Coleshill, near Birmingham, is soon to be home to a spectacular new landmark devoted to the power of prayer. Named the Eternal Wall of Answered Prayer, the structure is being described as “the largest database of hope stories in the world”.
After years of hard work and hope, the Eternal Wall at last received planning permission earlier this autumn, allowing building to start.
The Eternal Wall will be built on the back of 14 guiding principles, described by the team as “our beliefs”. The majority of these are inspired by the Bible and include “this is the confidence we have before him: If we ask anything according to His will, He hears us” (1 John 5:14); and “The Lord is good unto them that wait for him, to the soul that seeketh him” (Lamentations 3:25). It will be made up of one million bricks – each one representing a prayer believed to have been answered by God. These have all been submitted by people in the UK.
Set to be completed by June 2022, the Eternal Wall will visually look like an “infinity loop”, demonstrating that “God has no beginning and no end”. The Eternal Wall of Answered Prayer will have another unique feature: an app which will allow users to hold their phone up to any brick to find out the story of the answered prayer.
At 169 feet high (51 metres), the Eternal Wall will dwarf both Paul Landowski’s famous Christ the Redeemer statue in Brazil, which stands at 98 feet (125 feet with its pedestal) and, more locally, Antony Gormley’s Angel of the North. Furthermore, the Wall will be visible from more than six miles away. It will differ from many religious artworks in that the building itself – estimated to be costing £9.35m – will house cafes and exhibitions. There will be acres of gardens for the public to enjoy as well.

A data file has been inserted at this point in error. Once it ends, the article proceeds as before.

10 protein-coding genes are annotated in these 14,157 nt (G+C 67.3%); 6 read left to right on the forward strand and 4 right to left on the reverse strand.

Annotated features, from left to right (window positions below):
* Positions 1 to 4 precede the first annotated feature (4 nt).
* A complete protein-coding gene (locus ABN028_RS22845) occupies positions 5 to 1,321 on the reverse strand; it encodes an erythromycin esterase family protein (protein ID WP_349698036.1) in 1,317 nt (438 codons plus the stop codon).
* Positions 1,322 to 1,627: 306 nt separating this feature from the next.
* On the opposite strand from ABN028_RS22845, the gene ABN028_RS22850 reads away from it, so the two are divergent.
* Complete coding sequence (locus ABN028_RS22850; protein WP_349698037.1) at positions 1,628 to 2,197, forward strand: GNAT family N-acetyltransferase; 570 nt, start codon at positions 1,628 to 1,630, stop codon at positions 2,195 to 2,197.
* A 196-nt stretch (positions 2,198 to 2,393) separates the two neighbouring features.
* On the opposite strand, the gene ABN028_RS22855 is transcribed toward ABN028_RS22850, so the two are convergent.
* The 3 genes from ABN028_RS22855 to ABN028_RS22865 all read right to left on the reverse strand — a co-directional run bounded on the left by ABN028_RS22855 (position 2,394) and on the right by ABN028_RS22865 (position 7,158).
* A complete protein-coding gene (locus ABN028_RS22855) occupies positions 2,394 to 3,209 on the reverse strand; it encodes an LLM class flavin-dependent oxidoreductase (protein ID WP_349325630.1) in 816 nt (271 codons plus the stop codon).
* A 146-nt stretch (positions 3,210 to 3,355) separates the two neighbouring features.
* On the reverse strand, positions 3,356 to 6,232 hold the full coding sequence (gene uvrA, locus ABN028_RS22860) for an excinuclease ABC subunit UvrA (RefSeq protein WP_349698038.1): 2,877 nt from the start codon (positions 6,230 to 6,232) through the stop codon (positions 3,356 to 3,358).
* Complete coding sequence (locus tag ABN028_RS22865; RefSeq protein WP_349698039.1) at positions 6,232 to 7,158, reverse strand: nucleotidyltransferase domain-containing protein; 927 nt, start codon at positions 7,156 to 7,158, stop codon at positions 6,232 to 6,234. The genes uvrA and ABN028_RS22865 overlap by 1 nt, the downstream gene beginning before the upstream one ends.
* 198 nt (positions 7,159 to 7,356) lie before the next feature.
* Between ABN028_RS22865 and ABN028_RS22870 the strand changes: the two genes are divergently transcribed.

The team, all of whom are practicing Christians, hope that the Eternal Wall will attract around 300,000 visitors annually. Phil Laybourne, its executive director, told the Catholic Herald: “This is just what we need at the moment. We are living in strange and testing times and what we are hearing on the news is bad news. We need good news, and this is one million testimonies of good news that will transform people and will provide hope.”
Furthermore, Laybourne said, the Eternal Wall will be “bringing faith outside church and taking it into an external context where people can look at the sheer colossal scale of God’s goodness”.
The project has been years in the making. CEO Richard Gamble (former chaplain to Leicester City football club) first had a vision about the Wall in 2004. Since then, 4,516 donors have raised £618,543 – and rising.
Laybourne hopes that the building will speak to future generations: “This a legacy we can leave behind. There are only six cathedrals built in the 20th century, so when you think about our declining sense of Christian legacy over time, we need to remind people where we come from.”
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